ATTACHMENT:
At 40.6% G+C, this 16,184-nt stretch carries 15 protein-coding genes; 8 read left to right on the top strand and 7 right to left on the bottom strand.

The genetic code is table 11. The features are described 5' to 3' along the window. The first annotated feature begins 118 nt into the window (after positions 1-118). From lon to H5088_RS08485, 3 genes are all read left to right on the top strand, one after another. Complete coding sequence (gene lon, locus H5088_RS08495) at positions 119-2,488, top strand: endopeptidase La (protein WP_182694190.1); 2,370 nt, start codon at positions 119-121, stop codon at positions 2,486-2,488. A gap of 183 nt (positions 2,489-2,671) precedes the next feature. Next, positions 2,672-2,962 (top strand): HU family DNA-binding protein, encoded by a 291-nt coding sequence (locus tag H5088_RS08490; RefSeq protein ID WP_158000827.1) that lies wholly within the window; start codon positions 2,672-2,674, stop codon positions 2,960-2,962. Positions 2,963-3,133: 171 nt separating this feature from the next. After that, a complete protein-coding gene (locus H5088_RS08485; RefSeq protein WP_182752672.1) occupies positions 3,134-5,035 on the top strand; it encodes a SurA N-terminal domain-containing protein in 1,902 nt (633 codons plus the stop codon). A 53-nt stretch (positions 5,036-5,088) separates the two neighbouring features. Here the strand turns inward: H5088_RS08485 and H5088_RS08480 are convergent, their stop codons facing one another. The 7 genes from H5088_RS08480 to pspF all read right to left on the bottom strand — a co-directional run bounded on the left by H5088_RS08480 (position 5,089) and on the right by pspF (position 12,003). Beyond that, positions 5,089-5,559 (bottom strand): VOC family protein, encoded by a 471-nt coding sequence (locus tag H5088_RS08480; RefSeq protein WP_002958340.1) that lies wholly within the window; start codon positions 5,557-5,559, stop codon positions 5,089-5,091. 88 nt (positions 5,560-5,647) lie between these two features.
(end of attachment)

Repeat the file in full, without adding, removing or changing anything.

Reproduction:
At 40.6% G+C, this 16,184-nt stretch carries 15 protein-coding genes; 8 read left to right on the top strand and 7 right to left on the bottom strand.

The genetic code is table 11. The features are described 5' to 3' along the window. The first annotated feature begins 118 nt into the window (after positions 1-118). From lon to H5088_RS08485, 3 genes are all read left to right on the top strand, one after another. Complete coding sequence (gene lon, locus H5088_RS08495) at positions 119-2,488, top strand: endopeptidase La (protein WP_182694190.1); 2,370 nt, start codon at positions 119-121, stop codon at positions 2,486-2,488. A gap of 183 nt (positions 2,489-2,671) precedes the next feature. Next, positions 2,672-2,962 (top strand): HU family DNA-binding protein, encoded by a 291-nt coding sequence (locus tag H5088_RS08490; RefSeq protein ID WP_158000827.1) that lies wholly within the window; start codon positions 2,672-2,674, stop codon positions 2,960-2,962. Positions 2,963-3,133: 171 nt separating this feature from the next. After that, a complete protein-coding gene (locus H5088_RS08485; RefSeq protein WP_182752672.1) occupies positions 3,134-5,035 on the top strand; it encodes a SurA N-terminal domain-containing protein in 1,902 nt (633 codons plus the stop codon). A 53-nt stretch (positions 5,036-5,088) separates the two neighbouring features. Here the strand turns inward: H5088_RS08485 and H5088_RS08480 are convergent, their stop codons facing one another. The 7 genes from H5088_RS08480 to pspF all read right to left on the bottom strand — a co-directional run bounded on the left by H5088_RS08480 (position 5,089) and on the right by pspF (position 12,003). Beyond that, positions 5,089-5,559 (bottom strand): VOC family protein, encoded by a 471-nt coding sequence (locus tag H5088_RS08480; RefSeq protein WP_002958340.1) that lies wholly within the window; start codon positions 5,557-5,559, stop codon positions 5,089-5,091. 88 nt (positions 5,560-5,647) lie between these two features.